the war in season to disband the extraordinary forces within two years. For the Russians, who were to have protected the city and province of Quebec, Germans were to be substituted, whatever might be the cost. The advantage of keeping possession of Boston as a means of occupying the attention of New England, was considered; but it was determined to concentrate the British forces at New York, as the best means of securing the central provinces and the connection with Canada. The vaunts of Dunmore were so far heeded, that a small force of some hundred men was held sufficient, with the aid of loyalists and negroes, to recover the province. The promises of Martin led to the belief that, on the appearance of a few regiments, the Highland emigrants and many thousands in the back counties of North Carolina would rally round the royal standard; and in consequence, five regiments of infantry, with ten thousand stand of arms, six small field pieces, two hundred rounds of powder and ball for
all see, produced retaliation. In October, Dunmore repeatedly landed detachments to seize arms wdes a body of militia. On the twenty sixth Dunmore sent some of the tenders close into Hampton Rt a prey to passion after this repulse, Nov. Dunmore was informed that a hundred and twenty or thiir ability to serve in the army: I hope, said Dunmore, it will oblige the rebels to disperse to take movements at the west were prevented. At Dunmore's proclamation a thrill of indignation ran thot crushed before spring, wrote Washington of Dunmore, he will become the most formidable enemy of ruggling aspirations of their own had invited Dunmore's interposition; no memorial of their grievancame in and took the oath of allegiance which Dunmore had framed; and in the following three weeks dilemma between his weakness and his danger, Dunmore resolved to risk an attempt to fall on the Vnd of arms, with Chap. LV.} 1775. Dec. which Dunmore had promised to embody negroes and Indians en[7 more...]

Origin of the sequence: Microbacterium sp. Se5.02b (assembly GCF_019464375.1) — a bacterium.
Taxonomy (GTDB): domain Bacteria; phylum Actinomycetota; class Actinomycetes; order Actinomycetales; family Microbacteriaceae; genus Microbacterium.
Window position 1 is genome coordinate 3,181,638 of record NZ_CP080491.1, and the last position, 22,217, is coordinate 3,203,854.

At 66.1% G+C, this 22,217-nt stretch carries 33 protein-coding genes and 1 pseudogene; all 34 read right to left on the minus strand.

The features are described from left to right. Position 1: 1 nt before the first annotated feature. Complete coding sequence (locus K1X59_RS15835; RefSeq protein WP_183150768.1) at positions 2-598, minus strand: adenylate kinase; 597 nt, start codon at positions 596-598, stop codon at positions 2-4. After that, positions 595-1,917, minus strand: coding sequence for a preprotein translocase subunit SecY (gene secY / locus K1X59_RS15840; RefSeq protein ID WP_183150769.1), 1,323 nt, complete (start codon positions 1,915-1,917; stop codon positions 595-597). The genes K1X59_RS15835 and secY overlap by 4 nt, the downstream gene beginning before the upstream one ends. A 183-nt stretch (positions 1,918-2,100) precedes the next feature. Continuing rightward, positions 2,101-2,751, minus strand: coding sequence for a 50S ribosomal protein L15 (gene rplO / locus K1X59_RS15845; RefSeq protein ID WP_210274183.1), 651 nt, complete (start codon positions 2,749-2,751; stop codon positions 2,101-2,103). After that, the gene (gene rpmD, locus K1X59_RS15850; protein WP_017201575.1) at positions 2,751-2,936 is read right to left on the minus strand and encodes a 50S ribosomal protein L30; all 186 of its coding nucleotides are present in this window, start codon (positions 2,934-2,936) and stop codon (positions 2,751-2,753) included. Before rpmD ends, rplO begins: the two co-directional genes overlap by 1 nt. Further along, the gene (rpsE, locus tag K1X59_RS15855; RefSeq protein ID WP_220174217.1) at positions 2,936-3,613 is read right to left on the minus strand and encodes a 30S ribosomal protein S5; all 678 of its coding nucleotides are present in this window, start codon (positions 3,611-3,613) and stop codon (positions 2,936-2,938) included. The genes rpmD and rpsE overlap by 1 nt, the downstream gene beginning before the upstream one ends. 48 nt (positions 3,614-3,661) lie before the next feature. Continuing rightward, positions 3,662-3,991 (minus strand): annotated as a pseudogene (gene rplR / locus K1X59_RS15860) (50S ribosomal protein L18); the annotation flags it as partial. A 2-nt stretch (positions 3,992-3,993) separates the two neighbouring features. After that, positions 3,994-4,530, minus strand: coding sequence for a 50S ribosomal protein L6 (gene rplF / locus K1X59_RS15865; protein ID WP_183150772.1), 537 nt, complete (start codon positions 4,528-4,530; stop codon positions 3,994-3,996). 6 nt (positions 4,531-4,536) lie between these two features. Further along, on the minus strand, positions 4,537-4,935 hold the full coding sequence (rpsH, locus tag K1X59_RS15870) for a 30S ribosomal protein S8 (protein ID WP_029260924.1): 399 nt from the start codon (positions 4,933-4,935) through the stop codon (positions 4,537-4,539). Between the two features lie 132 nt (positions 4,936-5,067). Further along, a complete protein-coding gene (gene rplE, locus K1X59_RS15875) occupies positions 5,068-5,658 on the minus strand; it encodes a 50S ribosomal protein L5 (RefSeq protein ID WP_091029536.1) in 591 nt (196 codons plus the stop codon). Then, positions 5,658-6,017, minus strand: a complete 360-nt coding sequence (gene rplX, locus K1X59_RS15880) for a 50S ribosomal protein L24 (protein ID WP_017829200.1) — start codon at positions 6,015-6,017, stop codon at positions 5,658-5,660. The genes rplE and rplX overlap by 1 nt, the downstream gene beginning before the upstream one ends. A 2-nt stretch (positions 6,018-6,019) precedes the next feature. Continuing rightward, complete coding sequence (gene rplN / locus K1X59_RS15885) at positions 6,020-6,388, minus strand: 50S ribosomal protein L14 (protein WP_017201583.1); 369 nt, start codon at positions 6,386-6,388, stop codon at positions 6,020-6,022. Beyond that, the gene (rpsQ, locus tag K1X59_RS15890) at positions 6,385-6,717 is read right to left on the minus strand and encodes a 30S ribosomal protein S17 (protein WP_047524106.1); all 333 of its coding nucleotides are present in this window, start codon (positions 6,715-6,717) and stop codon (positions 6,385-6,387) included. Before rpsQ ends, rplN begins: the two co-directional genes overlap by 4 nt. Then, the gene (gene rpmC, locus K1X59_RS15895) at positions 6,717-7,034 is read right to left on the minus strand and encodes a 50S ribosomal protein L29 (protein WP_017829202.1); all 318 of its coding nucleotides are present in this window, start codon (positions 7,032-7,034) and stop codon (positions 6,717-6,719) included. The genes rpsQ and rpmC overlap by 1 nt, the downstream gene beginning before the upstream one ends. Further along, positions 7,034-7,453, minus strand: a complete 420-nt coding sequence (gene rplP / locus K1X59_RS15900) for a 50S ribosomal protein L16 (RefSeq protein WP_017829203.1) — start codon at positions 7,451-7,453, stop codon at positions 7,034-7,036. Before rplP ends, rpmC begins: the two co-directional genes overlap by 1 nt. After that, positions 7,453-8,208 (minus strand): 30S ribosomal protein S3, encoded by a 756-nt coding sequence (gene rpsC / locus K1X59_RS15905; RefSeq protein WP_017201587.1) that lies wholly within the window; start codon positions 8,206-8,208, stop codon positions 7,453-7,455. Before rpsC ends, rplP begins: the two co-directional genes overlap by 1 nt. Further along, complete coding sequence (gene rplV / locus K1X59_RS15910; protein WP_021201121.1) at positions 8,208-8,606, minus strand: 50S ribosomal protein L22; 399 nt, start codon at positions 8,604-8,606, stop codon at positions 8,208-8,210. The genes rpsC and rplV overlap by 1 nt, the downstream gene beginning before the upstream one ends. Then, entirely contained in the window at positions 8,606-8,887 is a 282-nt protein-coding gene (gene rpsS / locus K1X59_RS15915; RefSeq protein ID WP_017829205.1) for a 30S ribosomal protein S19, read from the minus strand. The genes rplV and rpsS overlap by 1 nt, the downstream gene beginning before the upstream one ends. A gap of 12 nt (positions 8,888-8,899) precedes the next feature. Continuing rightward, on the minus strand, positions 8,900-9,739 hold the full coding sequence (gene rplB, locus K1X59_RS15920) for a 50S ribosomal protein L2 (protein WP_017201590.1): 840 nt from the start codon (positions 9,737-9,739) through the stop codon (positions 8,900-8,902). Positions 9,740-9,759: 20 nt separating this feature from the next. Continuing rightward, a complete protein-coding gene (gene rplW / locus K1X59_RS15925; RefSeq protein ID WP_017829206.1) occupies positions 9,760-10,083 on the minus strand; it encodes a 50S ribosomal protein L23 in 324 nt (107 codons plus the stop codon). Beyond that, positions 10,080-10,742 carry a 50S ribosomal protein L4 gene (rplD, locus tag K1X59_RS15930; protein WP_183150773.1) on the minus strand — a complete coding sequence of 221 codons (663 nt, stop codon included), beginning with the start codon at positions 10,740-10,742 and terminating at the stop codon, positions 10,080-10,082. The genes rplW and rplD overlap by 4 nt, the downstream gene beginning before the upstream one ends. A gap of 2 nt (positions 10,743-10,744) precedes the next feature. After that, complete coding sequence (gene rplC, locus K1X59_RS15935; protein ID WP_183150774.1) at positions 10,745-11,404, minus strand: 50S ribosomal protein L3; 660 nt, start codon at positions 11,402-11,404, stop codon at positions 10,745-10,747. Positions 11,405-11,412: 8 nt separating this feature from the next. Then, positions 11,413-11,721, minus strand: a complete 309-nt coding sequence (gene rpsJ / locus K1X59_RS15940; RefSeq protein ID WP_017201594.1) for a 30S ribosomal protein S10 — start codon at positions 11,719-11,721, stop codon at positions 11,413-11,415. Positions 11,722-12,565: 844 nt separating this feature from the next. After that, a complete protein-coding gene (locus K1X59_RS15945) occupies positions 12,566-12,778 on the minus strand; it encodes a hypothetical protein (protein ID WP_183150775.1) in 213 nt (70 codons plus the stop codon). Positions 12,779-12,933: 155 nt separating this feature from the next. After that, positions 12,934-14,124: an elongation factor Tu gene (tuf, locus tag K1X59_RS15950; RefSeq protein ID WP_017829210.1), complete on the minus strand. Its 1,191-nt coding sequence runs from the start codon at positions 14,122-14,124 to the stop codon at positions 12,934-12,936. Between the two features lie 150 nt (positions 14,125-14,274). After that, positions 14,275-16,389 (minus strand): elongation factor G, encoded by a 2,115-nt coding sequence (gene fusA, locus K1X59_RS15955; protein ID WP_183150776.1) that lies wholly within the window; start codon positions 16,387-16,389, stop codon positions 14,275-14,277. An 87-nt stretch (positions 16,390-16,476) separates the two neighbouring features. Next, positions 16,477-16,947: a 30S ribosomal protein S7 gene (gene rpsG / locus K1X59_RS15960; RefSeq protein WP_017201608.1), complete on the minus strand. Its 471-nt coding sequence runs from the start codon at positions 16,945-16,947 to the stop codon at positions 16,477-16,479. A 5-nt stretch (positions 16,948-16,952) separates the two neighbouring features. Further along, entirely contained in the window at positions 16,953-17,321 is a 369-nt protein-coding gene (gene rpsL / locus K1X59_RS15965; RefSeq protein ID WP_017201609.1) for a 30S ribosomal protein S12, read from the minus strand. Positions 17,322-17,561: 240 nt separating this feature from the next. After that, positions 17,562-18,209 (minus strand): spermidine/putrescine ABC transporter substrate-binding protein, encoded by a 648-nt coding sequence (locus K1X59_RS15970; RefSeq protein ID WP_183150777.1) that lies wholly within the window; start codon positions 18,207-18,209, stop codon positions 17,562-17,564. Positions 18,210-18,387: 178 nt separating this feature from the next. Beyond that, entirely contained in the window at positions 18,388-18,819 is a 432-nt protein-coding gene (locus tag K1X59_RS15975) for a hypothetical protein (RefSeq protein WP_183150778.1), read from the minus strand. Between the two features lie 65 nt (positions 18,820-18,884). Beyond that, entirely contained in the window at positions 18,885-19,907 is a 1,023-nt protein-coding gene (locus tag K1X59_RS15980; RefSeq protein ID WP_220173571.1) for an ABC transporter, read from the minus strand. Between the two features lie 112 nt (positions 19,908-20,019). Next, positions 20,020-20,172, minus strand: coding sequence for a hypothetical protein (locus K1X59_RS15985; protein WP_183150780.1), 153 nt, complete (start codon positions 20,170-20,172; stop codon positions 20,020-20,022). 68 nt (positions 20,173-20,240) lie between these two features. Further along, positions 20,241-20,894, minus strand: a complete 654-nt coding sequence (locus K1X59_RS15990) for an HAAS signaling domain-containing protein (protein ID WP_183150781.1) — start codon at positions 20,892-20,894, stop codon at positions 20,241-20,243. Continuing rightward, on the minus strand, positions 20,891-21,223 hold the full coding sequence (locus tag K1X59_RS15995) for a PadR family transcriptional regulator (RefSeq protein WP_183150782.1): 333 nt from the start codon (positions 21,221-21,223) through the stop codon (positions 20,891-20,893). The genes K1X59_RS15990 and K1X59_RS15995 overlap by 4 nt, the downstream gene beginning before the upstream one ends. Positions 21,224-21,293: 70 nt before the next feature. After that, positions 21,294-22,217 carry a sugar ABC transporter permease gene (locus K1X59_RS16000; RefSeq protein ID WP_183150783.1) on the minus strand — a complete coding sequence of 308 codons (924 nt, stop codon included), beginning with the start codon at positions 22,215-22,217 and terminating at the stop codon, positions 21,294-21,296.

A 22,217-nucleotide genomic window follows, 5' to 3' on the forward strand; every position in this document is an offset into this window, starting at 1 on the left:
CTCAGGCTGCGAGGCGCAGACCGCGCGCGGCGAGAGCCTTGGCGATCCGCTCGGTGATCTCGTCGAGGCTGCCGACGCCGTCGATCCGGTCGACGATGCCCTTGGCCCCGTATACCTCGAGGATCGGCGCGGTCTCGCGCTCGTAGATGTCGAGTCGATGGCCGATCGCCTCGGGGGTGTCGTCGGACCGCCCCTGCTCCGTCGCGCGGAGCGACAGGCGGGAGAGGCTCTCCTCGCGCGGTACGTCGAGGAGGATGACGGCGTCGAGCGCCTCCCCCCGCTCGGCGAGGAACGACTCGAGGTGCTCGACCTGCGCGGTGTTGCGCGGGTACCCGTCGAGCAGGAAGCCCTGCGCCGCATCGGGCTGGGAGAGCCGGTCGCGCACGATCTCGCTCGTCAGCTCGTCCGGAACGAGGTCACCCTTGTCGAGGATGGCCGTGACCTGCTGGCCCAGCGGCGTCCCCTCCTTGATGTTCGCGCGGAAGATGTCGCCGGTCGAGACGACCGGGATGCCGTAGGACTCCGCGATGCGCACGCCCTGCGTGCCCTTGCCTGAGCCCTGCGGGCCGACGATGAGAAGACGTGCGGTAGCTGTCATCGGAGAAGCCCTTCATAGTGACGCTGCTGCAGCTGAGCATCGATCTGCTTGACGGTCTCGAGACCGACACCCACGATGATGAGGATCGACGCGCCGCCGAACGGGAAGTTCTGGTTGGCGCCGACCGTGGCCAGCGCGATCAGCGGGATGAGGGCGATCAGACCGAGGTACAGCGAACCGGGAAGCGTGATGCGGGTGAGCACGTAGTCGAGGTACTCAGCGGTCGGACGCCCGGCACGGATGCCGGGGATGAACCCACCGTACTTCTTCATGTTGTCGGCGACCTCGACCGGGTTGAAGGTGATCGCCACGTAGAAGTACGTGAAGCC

ng Fisher was stationed at the upper end of Norfolk; a little below her the Otter; Belew, in the Liverpool, anchored near the middle of the town; and next him lay Dunmore; the rest of the fleet was moored in the harbor. Between three and four in the afternoon the Liverpool opened its fire upon the borough; the other ships immediately followed his example, and a severe cannonade was begun from about sixty pieces of cannon. Dunmore then himself, as night was coming on, ordered out several boats to burn warehouses on the wharfs; and hailed to Belew to set fire to a large brig which lay in the dock. All the vessels of the fleet, to show their zeal, sent greatEngland, and where many were still proud that their ancestors, in the day of the British commonwealth, had been faithful to the line of kings. On second thought, Dunmore feared he had done too much, and he insinuated that the great number of boats from his fleet had set fire only to the buildings nearest the water: but a fire kind